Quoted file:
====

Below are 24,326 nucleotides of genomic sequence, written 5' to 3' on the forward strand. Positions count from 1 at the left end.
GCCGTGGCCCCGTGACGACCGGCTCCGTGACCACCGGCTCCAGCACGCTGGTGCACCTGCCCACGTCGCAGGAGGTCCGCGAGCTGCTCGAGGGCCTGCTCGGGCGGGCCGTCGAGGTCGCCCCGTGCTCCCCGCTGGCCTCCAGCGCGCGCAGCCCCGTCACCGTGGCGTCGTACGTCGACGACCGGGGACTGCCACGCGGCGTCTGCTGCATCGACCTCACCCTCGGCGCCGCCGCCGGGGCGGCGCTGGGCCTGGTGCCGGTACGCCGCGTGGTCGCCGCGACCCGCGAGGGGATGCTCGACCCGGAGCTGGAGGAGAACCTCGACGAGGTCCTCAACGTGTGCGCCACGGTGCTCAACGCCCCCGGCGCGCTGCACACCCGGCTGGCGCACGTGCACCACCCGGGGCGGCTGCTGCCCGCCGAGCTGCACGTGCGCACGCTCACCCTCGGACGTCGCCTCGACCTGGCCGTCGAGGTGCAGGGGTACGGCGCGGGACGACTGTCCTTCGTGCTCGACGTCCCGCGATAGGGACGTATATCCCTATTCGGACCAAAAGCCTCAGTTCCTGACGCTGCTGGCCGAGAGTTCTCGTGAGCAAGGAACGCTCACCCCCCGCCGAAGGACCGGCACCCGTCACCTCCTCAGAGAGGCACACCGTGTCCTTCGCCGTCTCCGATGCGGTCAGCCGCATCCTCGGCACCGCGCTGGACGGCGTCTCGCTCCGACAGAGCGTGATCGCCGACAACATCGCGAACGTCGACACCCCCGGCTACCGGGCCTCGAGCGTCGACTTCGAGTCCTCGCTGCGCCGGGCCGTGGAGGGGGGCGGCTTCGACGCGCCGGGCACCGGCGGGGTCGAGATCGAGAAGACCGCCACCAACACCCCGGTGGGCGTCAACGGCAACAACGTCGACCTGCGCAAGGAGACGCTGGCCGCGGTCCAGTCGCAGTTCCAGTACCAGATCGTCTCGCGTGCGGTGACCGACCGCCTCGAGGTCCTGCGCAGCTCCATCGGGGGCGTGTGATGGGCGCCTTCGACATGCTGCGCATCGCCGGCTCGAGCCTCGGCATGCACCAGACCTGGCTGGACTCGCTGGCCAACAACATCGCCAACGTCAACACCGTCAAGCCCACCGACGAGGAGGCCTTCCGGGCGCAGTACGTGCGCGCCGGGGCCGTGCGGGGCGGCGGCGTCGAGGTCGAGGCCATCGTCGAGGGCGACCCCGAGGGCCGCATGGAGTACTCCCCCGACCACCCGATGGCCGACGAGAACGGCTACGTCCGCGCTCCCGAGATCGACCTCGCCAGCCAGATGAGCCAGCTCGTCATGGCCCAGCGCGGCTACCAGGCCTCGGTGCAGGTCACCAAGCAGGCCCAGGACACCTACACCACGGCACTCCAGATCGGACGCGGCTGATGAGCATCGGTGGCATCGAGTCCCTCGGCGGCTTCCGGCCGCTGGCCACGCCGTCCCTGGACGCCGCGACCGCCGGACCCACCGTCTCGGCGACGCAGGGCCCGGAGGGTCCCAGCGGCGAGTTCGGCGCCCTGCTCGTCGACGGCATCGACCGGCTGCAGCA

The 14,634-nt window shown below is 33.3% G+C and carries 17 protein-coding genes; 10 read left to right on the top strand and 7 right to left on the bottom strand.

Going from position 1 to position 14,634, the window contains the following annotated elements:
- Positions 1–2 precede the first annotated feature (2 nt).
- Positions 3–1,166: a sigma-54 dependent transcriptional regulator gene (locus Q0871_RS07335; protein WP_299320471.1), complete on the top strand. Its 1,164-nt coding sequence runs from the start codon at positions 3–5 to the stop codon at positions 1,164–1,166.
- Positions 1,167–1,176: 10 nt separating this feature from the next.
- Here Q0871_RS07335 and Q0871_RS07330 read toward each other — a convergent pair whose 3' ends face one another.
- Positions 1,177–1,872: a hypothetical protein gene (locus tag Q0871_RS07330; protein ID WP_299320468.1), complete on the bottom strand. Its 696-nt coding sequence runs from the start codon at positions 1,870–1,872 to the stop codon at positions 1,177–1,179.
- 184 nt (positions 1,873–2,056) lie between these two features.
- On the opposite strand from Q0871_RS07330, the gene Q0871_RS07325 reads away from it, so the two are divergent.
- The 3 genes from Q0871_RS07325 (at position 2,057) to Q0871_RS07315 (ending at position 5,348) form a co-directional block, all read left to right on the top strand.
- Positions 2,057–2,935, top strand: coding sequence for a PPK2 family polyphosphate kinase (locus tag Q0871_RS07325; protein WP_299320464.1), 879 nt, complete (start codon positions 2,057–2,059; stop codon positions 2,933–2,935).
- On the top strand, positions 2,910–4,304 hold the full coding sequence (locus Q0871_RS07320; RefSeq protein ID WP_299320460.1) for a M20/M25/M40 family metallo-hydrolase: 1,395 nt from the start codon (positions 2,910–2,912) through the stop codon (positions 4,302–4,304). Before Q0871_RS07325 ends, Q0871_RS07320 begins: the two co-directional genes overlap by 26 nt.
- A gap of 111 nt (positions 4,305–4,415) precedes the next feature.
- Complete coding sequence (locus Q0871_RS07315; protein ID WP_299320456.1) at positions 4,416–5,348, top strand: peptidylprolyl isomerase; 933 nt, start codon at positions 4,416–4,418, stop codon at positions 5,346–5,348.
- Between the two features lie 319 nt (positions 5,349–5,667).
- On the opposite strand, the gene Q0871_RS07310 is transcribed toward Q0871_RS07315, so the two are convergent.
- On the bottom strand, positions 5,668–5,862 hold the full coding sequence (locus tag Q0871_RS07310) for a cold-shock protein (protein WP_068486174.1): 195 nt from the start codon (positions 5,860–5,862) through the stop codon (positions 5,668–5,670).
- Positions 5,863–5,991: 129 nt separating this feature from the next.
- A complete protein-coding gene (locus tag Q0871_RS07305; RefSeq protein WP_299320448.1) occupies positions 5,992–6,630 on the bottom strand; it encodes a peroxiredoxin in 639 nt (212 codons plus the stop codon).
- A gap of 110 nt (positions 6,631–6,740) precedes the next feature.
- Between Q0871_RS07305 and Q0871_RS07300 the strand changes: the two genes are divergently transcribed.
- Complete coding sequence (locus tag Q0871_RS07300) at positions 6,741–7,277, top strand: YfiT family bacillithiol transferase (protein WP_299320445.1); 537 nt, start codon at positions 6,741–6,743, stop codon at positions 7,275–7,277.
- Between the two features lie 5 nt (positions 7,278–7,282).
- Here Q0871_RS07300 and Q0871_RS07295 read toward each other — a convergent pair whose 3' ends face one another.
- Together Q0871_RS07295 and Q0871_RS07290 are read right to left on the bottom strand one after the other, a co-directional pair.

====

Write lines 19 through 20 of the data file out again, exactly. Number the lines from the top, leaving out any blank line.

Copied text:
- On the bottom strand, positions 5,668–5,862 hold the full coding sequence (locus tag Q0871_RS07310) for a cold-shock protein (protein WP_068486174.1): 195 nt from the start codon (positions 5,860–5,862) through the stop codon (positions 5,668–5,670).
- Positions 5,863–5,991: 129 nt separating this feature from the next.